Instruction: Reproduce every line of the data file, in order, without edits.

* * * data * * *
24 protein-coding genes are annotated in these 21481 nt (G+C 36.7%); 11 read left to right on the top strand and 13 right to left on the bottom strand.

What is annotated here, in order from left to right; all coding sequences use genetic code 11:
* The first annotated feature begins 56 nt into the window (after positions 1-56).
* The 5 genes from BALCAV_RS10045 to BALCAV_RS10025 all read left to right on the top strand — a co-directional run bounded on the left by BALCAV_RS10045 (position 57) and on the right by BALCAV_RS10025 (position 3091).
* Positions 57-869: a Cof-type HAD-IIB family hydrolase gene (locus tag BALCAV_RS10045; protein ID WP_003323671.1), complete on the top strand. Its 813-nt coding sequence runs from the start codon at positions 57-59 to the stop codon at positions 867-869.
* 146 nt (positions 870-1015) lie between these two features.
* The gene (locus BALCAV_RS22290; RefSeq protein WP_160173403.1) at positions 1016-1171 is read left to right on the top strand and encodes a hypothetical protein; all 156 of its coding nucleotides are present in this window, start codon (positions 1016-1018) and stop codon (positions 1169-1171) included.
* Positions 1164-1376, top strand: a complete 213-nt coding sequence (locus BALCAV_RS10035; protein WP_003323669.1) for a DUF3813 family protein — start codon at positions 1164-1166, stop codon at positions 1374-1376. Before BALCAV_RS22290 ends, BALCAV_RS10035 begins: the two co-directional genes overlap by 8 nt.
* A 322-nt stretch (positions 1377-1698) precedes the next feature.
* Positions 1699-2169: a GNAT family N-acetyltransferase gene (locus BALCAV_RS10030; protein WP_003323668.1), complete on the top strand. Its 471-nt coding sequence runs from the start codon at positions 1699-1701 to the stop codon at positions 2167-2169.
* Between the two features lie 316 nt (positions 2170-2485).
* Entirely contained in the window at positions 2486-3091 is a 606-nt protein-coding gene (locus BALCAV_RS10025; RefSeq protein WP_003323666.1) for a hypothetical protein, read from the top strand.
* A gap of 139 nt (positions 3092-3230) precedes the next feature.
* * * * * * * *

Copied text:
24 protein-coding genes are annotated in these 21481 nt (G+C 36.7%); 11 read left to right on the top strand and 13 right to left on the bottom strand.

What is annotated here, in order from left to right; all coding sequences use genetic code 11:
* The first annotated feature begins 56 nt into the window (after positions 1-56).
* The 5 genes from BALCAV_RS10045 to BALCAV_RS10025 all read left to right on the top strand — a co-directional run bounded on the left by BALCAV_RS10045 (position 57) and on the right by BALCAV_RS10025 (position 3091).
* Positions 57-869: a Cof-type HAD-IIB family hydrolase gene (locus tag BALCAV_RS10045; protein ID WP_003323671.1), complete on the top strand. Its 813-nt coding sequence runs from the start codon at positions 57-59 to the stop codon at positions 867-869.
* 146 nt (positions 870-1015) lie between these two features.
* The gene (locus BALCAV_RS22290; RefSeq protein WP_160173403.1) at positions 1016-1171 is read left to right on the top strand and encodes a hypothetical protein; all 156 of its coding nucleotides are present in this window, start codon (positions 1016-1018) and stop codon (positions 1169-1171) included.
* Positions 1164-1376, top strand: a complete 213-nt coding sequence (locus BALCAV_RS10035; protein WP_003323669.1) for a DUF3813 family protein — start codon at positions 1164-1166, stop codon at positions 1374-1376. Before BALCAV_RS22290 ends, BALCAV_RS10035 begins: the two co-directional genes overlap by 8 nt.
* A 322-nt stretch (positions 1377-1698) precedes the next feature.
* Positions 1699-2169: a GNAT family N-acetyltransferase gene (locus BALCAV_RS10030; protein WP_003323668.1), complete on the top strand. Its 471-nt coding sequence runs from the start codon at positions 1699-1701 to the stop codon at positions 2167-2169.
* Between the two features lie 316 nt (positions 2170-2485).
* Entirely contained in the window at positions 2486-3091 is a 606-nt protein-coding gene (locus BALCAV_RS10025; RefSeq protein WP_003323666.1) for a hypothetical protein, read from the top strand.
* A gap of 139 nt (positions 3092-3230) precedes the next feature.